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October 21, 2001

Overland Australia - Update 70

Latest Report - Overland Australia


Well, we finally arrived at the shores of the Timor Sea at 09.06 a.m. on Friday morning, signifying the completion of our 88-day, 4800 km ride across Australia. There was no one there to witness our arrival save for the local news channels and a photographer from Associated Press. And why should there have been? No one in Darwin knows us from Adam.

This is new territory for the expedition - a new base from which to prepare and, in time, launch the next leg up through SE Asia (political stability permitting). It’s a few day’s breather for me before starting the local networking drive: finding a suitable venue to display the boat, booking up speaking engagements, hustling for sponsorship dollars etc etc. By now a familiar pattern that have preceded every leg of the expedition since its inception in 1992.

Our final few crank turns to the ocean were, appropriately enough, through sand. But this time there was a tangible end in sight and a just reward for our long toil from the Cape York peninsular – the cool, soothing waves of the ocean! Even the blue-green algae lapping the shoreline didn’t deter the majority of the group from riding full pelt into the drink, bicycles and all.

For those of you who have with us from our original launch point at the mouth of the Starcke River, this was a fitting way to end what was started – with our wheels in the ocean. Bottles of (cheap) champagne and VB beer were then popped and cracked accordingly and deposited in varying forms into people’s mouths and over heads and in faces etc, with suitable vulgarity. This was the team’s last chance to behave like a pack of wild animals before having to
adopt the more civilised ways required by society. And with a few weeks of
practise under our belt, we would have put the main characters of William Golding’s ‘Lord of the Flies’ to shame.

So, what now for everyone? Josh and Bel are planning on staying in Darwin to find work. Crister returns to his native California to begin a home-schooling program (centred around making damper perhaps?). John will drive the support truck back to Cairns and pick up his life again as an acoustic painter. April goes back to teaching her 5th grade class in Rye, Colorado and Mike to Salt Lake City to take a short break before possibly taking a different career choice. Todd, our long-suffering documentary cameraman, returns to San Francisco to a question mark also.

It seems a trip like this allows one a unique opportunity to step back from one’s life and see things from an objective perspective for a change, thereby allowing changes of direction/modifications to be made accordingly.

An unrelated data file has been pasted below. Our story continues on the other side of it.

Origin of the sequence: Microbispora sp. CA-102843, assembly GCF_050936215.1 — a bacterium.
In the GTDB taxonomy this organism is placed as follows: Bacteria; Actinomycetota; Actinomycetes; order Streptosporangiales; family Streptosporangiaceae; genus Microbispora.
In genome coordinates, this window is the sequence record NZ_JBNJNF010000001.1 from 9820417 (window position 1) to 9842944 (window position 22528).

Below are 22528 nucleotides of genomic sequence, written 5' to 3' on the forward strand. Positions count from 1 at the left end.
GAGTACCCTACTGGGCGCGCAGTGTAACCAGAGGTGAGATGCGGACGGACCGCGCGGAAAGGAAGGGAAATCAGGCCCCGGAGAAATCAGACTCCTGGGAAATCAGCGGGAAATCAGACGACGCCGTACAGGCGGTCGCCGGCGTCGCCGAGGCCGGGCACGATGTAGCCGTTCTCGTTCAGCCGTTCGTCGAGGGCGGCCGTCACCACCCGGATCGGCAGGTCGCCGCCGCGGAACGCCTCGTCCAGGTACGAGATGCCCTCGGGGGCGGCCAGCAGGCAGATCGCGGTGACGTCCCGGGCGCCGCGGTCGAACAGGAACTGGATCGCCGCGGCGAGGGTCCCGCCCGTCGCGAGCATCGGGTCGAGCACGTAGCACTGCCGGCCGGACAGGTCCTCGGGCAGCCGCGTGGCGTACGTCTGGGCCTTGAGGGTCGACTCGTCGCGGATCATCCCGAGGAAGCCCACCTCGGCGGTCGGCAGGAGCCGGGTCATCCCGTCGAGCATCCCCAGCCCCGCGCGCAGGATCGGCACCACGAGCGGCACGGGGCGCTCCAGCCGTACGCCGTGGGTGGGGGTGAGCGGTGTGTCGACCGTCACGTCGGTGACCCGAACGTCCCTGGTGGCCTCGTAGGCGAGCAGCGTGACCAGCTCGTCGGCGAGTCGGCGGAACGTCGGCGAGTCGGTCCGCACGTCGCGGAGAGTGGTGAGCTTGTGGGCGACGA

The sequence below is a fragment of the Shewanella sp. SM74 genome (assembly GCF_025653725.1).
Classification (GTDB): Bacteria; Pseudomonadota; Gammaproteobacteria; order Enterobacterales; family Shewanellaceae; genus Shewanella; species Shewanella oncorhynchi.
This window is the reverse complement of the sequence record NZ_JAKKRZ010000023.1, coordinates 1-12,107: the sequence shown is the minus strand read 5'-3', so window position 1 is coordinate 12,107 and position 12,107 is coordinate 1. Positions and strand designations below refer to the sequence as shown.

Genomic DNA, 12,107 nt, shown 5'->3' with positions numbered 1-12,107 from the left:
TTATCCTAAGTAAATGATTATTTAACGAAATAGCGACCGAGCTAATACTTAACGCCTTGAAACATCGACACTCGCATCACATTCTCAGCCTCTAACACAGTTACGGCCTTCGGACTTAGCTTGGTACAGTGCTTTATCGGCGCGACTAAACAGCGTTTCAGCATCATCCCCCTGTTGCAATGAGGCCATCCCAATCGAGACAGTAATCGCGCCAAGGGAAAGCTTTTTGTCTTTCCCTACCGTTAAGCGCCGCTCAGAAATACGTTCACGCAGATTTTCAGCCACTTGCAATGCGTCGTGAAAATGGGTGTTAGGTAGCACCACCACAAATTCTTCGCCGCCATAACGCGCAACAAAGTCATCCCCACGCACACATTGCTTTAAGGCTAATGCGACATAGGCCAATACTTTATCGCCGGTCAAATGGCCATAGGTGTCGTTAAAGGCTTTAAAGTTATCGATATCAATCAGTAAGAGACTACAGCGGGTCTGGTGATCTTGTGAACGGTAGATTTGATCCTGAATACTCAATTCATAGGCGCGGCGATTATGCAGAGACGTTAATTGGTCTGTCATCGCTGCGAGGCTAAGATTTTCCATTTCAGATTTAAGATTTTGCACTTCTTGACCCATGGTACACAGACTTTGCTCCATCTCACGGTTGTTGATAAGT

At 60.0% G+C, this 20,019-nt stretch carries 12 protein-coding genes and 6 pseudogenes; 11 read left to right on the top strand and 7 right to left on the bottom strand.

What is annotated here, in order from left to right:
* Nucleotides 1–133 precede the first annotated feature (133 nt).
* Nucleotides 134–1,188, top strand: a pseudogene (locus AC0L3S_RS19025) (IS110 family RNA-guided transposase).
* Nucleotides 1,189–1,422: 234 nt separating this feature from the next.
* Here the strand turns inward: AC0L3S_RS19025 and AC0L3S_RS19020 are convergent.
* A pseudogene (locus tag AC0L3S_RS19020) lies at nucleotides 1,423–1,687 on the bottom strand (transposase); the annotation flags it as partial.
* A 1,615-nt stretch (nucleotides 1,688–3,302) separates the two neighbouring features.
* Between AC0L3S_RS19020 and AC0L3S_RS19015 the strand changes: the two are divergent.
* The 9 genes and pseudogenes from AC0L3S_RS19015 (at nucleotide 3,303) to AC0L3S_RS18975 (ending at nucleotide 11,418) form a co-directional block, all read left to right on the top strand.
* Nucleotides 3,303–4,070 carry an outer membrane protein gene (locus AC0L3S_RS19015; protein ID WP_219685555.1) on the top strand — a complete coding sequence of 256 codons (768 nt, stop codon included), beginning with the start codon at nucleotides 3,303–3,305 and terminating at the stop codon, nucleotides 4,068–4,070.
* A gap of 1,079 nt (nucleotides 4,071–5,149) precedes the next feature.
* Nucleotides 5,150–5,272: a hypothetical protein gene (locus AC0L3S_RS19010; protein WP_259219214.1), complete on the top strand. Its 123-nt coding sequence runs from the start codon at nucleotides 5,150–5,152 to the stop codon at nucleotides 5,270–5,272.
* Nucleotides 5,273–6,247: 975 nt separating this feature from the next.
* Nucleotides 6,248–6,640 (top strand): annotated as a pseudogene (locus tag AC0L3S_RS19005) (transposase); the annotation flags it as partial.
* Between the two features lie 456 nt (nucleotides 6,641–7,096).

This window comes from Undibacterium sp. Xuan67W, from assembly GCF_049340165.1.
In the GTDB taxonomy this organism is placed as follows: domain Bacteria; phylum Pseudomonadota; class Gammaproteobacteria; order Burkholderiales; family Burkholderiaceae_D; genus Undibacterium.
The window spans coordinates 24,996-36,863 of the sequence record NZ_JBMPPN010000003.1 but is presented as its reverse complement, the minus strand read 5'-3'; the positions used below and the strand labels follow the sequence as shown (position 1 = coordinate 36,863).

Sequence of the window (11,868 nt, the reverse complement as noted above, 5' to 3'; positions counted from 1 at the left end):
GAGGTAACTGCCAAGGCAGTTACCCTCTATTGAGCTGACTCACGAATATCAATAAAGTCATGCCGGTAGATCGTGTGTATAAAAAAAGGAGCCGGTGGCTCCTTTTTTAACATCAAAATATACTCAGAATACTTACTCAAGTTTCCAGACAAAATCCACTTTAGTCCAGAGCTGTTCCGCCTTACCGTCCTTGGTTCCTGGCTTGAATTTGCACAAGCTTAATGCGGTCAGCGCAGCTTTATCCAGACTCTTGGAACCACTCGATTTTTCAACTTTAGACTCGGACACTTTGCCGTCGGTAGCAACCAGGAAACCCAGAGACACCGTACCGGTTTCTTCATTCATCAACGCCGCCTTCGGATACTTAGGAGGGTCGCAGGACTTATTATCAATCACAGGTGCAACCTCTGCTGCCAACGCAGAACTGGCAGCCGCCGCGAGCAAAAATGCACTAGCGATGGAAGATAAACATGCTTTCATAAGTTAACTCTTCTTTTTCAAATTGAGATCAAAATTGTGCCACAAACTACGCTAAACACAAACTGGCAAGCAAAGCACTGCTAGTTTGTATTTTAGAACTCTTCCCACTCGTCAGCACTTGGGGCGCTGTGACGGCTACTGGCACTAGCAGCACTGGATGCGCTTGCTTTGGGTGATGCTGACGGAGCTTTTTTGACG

And as for the expedition and myself? Well, like I mentioned at the beginning of the update, the coffers are once again empty so finding funds to live let alone continue the expedition is the next priority. But I can’t deny to being a little tired. This leg of the expedition took a year to plan and execute, and it would be great to ‘just be’ somewhere, without having to lift a finger, rather than living in a tent
in a hot and busy campsite in the middle Darwin. But for all the wonderful aspects of a project like this, such as those we have just had the privilege of experiencing here in the Australian outback, there are always downsides. And not having a ‘home’ - as such - is one of them.

Future concerns aside, we’ve all had an incredible adventure, and we hope you’ve enjoyed sharing in them, if not a little passively, via this website.

On the ocean, each day is the same as the last. Very little changes. When we first left the Starcke River I expected the outback of Australia to be the same: hundreds upon hundreds of miles of nothingness – sand, sand and yet more sand. But the reverse couldn’t be closer to the truth. Every day has been so very different from the last, so much so that each 24 hrs has seemed like a week, a week like a month and a month a year. It feels like another lifetime ago that we left the shores of the Pacific and pushed our bright, spanking new bikes the first few unsteady yards westwards. And that has to be good thing. Time after all
has such a frightening way of slipping through fingers and disappearing
incredibly fast. But I don’t think any of us who biked into Darwin today can say that of the past 88-days.

Thanks for clicking on each day and keep coming back for a weekly update that will be posted from now on to keep you informed of how things are going. Or, if you would like to subscribe to our weekly newsletter to be automatically sent the updates, send an empty email to: x360-subscribe@egroups.com


Posted on October 21, 2001 4:17 PM